#1
S'up.
I have a Marshall MG 100 combo
& a Gibson SG special

& whenever playing at band practice or in my bedroom at home i get unwanted feedback when nothing is being played (even at master volume 3 w/pretty low gain aswell) almost as soon as i lift my hands off the strings.. i've looked at numerous articles & no suggestions have really helped me out much..

so pleasee help me. i don't know if its due to my amp being a solid state? or whether my guitars renowned for alot of unwanted feedback? help please x
Fender American Deluxe Telecaster
Marshall JCM800
Boss Tu-2, Os-2, DD-3
#2
I'll leave the MG bashing for the next poster.

Try lowering your gain..on all your pedals. Are you turning on several of your pedals on at once? That might be the problem
#3
nah!
i only have an OD/DS pedal on most of the time on pretty low gain (5/6)
[its a boss pedal so if you were talkin "o' clocks" then about 1/2 o clock
but i do have like a tuner, octave, delay, overdrive/dist in one sequence, but not on at once..
if that makes sense? x
Fender American Deluxe Telecaster
Marshall JCM800
Boss Tu-2, Os-2, DD-3
#4
could it be just alot of non true bypass pedals in one chain? or the amp.
Quote by Soma3009
I came up with this kick ass riff on my ukelele when I was 12. Find out two years later, it was smoke on the water. Got my hopes and dreams killed..



Quote by saintjimmy99
you used the right form of "their!" i commend you sir!

#6
Quote by livefastdiefun
"non bypass pedal" ?

what im saying is, with some guitar effects, especially from what ive heard wahs, will affect your sound when theyre turned off, with you losing clarity or whatever, unless theyre true bypass, which means theyll have little to no effect on your sound when they are turned off. so MAYBE possibly (and note i say MAYBE) that since you have 4 boss non true bypass pedals combined with a solid state might cause hum.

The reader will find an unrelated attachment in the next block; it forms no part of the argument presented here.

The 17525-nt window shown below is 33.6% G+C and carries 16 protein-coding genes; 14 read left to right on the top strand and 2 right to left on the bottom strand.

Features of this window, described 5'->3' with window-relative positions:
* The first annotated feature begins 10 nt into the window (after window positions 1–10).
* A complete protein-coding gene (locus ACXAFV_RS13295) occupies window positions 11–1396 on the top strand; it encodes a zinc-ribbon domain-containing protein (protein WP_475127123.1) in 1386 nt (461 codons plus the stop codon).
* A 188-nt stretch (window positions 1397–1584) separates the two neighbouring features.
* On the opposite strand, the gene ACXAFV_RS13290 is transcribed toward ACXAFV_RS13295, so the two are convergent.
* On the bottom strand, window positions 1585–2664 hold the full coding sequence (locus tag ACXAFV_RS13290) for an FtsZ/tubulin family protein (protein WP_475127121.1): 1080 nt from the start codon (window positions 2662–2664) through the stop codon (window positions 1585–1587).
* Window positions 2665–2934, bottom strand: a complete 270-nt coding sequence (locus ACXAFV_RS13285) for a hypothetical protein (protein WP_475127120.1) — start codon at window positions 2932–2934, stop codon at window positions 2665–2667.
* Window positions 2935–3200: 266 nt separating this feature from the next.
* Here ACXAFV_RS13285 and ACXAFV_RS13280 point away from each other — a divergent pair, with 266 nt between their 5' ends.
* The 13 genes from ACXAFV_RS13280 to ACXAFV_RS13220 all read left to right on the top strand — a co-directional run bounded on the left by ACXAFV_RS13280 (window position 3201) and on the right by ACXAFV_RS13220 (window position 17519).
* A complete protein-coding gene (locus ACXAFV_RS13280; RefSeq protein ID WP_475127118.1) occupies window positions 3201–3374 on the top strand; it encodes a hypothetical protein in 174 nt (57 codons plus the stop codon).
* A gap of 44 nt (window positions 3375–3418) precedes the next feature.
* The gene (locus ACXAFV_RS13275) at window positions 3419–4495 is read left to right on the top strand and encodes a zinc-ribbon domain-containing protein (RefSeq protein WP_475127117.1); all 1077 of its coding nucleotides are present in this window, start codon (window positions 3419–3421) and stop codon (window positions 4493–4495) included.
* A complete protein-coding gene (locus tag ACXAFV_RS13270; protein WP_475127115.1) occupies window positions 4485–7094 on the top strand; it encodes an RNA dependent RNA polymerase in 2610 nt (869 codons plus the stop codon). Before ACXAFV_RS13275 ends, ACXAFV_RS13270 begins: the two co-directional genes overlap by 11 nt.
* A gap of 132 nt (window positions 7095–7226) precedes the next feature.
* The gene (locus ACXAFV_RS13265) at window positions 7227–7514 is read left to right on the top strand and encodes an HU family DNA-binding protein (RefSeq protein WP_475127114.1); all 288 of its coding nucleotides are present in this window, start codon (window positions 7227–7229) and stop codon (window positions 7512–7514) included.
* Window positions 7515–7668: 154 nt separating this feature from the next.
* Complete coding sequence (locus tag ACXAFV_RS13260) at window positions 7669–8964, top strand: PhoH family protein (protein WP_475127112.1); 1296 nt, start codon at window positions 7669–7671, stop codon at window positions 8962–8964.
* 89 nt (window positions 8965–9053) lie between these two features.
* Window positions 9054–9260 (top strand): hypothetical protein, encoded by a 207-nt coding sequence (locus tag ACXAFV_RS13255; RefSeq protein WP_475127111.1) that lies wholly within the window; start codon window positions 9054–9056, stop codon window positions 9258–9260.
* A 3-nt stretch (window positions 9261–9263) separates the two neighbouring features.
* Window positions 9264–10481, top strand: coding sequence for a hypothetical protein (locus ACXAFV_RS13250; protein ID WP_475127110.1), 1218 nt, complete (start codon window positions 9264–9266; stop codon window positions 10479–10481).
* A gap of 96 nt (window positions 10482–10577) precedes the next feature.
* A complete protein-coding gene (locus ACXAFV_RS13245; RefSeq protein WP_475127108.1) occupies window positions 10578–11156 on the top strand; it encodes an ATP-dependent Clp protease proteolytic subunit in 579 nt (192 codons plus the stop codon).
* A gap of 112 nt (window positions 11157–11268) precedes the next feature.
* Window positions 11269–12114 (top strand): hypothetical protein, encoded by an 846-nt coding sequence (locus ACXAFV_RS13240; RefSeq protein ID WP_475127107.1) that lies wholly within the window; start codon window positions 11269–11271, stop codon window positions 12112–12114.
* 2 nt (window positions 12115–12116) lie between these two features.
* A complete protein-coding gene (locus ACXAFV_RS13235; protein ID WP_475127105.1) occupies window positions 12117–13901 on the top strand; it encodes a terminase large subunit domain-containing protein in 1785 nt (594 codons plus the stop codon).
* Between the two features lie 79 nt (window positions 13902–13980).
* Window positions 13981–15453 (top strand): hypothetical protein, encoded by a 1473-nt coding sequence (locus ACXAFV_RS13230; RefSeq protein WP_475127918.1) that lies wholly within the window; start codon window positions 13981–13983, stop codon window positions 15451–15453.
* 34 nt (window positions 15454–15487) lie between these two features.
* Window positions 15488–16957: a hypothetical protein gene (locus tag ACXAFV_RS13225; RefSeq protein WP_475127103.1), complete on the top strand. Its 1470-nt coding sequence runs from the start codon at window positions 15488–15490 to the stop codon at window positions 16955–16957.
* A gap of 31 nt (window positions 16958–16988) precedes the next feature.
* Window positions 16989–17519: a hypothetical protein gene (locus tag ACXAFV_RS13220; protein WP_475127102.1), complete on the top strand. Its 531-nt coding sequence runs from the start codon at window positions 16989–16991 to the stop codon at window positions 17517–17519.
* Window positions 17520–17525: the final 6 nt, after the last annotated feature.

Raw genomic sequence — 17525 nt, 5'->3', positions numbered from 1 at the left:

id suggest maybe a noisegate pedal that eliminates hum. or of course most people on this forum would suggest a different amp, but ive never played an mg, though from what ive heard, you can do better for the money. and no, i dont think its your guitar. the pickups are called "hum-buckers" for a reason.
Quote by Soma3009
I came up with this kick ass riff on my ukelele when I was 12. Find out two years later, it was smoke on the water. Got my hopes and dreams killed..



Quote by saintjimmy99
you used the right form of "their!" i commend you sir!

#7
Quote by livefastdiefun

& whenever playing at band practice or in my bedroom at home i get unwanted feedback when nothing is being played (even at master volume 3 w/pretty low gain aswell) almost as soon as i lift my hands off the strings.. i've looked at numerous articles & no suggestions have really helped me out much..


So keep your hands on the strings - at high volumes, there's no other way to prevent feedback. If the feedback goes away when your hands are on the strings, there is NOTHING wrong.

It's only when putting your hands on the strings doesn't stop the feedback that there's something wrong with your setup...
#9
i have a 10 watt marshall mg and i always get feedback. Its because its an MG and to be honest they suck.
#10
Quote by ashfieldsjse
i have a 10 watt marshall mg and i always get feedback. Its because its an MG and to be honest they suck.


Please don't blame your own ineptitude on the poor amp - If you're getting microphonic feedback it's probably due to crappy pickups - unless of course it isn't microphonic feedback and you're just not muting properly...
#11
Get an iSP Noise Decimator pedal and put it after all of your other pedals, should help a little.